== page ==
Today is Father’s Day. My daughter is taking me out to lunch. All I can think of is how blessed I am. For me everyday is Father’s Day. I am aware of the love of my family on a daily basis and that contributes to my life satisfaction and contentment. It is never easy to be the perfect parent. There are always areas which a child can point to as not being perfect. But as parents we can only do what we can to the best of our ability. Well, I was a single parent to three children and I did my best given the circumstances. I would be the first to acknowledge that I could have done better. Yet the proof lies in the way my adult children treat me. I am grateful I have lived to see that because in my later years their love and the fact that I can see I have done a tolerable job in bringing up good and responsible citizens is what gives me wild pleasure.
In life, especially later in life when we look back, we wonder if we have achieved what we set out to do all those years ago when we were dream-filled teenagers. Have we reached contentment? Have we reached happiness of sorts? In my children I see my greatest achievement and creativity. I am well aware that they would say they reached where they are by their own efforts. But I think even they will acknowledge I had some part in what they have turned out to become.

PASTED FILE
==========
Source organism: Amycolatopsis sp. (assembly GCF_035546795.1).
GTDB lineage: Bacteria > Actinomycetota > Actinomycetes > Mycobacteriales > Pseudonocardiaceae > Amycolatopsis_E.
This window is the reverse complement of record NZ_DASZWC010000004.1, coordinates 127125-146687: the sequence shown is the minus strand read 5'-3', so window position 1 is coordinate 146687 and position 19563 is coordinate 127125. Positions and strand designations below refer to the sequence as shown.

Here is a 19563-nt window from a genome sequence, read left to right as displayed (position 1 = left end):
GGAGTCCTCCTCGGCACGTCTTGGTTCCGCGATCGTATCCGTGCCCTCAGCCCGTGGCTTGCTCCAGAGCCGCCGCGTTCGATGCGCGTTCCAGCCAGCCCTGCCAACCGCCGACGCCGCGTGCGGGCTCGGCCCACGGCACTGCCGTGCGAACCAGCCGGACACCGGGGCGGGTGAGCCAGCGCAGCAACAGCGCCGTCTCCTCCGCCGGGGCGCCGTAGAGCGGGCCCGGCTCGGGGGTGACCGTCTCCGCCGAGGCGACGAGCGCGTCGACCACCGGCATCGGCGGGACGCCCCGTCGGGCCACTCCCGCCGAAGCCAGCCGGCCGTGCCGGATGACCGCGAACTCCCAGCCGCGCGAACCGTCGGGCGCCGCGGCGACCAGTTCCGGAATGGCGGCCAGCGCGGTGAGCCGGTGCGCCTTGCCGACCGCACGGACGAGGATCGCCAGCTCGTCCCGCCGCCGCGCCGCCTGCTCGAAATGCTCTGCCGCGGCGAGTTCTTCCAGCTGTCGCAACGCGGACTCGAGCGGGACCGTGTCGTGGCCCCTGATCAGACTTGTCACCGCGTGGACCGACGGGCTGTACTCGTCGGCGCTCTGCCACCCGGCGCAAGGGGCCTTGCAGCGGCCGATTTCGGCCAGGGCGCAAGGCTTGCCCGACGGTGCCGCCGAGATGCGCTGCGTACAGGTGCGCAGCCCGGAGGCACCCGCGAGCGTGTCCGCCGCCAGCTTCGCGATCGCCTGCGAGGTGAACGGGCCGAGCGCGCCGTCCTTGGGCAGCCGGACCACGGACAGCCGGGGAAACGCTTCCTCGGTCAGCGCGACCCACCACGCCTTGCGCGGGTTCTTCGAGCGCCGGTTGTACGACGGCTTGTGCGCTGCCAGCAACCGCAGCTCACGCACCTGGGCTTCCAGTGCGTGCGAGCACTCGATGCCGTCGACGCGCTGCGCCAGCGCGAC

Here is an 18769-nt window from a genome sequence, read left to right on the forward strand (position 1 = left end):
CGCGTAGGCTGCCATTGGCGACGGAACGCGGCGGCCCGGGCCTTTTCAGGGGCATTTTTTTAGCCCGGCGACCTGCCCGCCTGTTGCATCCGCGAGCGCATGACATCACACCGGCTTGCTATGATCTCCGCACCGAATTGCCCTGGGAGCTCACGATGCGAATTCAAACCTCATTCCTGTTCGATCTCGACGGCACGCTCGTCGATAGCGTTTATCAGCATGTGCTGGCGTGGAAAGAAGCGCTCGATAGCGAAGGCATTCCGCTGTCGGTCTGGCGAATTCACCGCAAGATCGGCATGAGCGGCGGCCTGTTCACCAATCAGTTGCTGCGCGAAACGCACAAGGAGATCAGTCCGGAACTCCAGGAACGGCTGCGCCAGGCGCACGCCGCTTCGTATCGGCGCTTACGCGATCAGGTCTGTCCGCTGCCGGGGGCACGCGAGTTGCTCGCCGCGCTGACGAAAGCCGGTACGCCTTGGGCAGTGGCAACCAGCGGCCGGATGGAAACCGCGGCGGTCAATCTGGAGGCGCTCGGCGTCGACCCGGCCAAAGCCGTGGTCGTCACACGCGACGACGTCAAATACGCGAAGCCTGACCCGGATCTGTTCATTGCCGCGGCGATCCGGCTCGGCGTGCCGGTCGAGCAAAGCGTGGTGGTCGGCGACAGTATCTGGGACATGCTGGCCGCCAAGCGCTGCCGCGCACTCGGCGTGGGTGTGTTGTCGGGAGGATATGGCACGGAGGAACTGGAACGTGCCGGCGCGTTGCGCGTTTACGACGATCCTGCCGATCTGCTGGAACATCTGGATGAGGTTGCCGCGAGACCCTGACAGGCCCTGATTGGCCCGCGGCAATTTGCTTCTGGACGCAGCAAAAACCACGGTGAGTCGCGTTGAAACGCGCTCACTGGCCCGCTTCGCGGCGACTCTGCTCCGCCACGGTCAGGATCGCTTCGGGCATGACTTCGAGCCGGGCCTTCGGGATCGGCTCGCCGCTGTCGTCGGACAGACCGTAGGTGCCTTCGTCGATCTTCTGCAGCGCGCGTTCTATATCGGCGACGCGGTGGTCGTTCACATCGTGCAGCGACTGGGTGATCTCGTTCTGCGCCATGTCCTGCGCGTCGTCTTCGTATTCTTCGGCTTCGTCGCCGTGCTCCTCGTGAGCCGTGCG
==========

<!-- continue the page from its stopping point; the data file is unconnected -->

All this preamble about Father’s Day and in fact most of my blog posts would try to answer the question of what am I about, what have I achieved, how satisfied am I with my life, is happiness per se worth perusing for its own sake. I have luckily reached the age in my life where I do not have to strive to prove myself on a daily basis, whether it be at work or pleasure. I can now look back and assess my life and if I am allowed, to make small corrections in the way my life is heading. I cannot correct the past but I can make amends and change the future.
Here I am coming to why it is essential we should all try and achieve a long and healthy life. This is the best part when you can smile at your successes and try and tie up loose ends. Also the longer you are healthy the more time you have to reap your rewards.
There is a story I tell about a yoga student who went to his teacher and asked why the old yogis in India try for a long lives. “They seem to live in miserable conditions in their caves”, the student said. The teacher on hearing this laughed. He said “They are not miserable. That is your perception. And anyway, they put in a lot of time and effort to achieve a certain state of mind and body. If they died of a heart attack at 35 all that effort would be worthless”.
I would use the same argument to those who say “live well and die young”. It is like switching off a film in the middle of an exciting episode. You need to see life to the end, if you have the courage to do so.